Another benefit of the continuation-in-part application is that the application could be directed or allocated to a different art unit. For example, it could be allocated to an art unit that deals with electronics/software as opposed to e-commerce. I believe that this would help significantly. This would require that the application be prepared with a title and an abstract that do not hint at all to economic practices.

A possible example of such new material would be the generation of a tangible product, such as a web page or electronic report, that was more than simply the display of data. Another example might be the generation of a complex database in a dynamic manner, where we introduce material related to the building of the database that is specific to your product and is not merely a "plug-on" which would be regarded as generic.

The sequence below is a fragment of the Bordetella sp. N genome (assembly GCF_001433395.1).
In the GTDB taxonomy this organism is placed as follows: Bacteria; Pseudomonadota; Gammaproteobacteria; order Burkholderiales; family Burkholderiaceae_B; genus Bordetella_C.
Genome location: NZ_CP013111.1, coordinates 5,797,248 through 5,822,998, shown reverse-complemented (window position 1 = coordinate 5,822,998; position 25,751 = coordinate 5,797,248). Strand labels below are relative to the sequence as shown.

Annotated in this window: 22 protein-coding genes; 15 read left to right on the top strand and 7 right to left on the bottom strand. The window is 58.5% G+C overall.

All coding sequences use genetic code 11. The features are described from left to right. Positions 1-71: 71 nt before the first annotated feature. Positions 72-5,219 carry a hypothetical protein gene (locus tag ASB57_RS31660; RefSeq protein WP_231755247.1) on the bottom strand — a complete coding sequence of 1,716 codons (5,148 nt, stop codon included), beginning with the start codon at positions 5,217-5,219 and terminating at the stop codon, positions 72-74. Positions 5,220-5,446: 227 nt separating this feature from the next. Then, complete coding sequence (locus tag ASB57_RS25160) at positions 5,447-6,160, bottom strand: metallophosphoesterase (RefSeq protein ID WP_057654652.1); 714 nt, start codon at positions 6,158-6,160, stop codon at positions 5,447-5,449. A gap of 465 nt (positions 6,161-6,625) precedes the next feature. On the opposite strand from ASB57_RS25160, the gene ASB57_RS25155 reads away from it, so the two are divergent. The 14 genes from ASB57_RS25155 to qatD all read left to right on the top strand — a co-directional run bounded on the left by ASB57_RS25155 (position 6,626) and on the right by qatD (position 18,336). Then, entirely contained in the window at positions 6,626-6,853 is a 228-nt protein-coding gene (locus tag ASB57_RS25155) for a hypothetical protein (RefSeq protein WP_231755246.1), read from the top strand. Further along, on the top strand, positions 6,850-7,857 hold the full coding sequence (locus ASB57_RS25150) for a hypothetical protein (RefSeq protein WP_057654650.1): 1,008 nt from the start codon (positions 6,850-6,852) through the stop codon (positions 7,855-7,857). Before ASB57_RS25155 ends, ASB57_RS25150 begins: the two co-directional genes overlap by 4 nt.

A potential risk with this is that it may open up further fields of searching for the examiner. This may raise the risk of "inventive step" objections.

Another issue with this approach is that it extends the prosecution process significantly. This may be disappointing if you were hoping for a resolution sooner rather than later. However, there is a chance that, with further time, the USPTO may become a little more accepting of such applications.

Unfortunately, the preparation and filing of a continuation-in part application is, as far as costs are concerned, are similar to the filing of a fresh application. In this case, there would be further costs associated with actually preparing the patent specification that is to form the basis of the continuation-in-part application.

No comments:

Post a Comment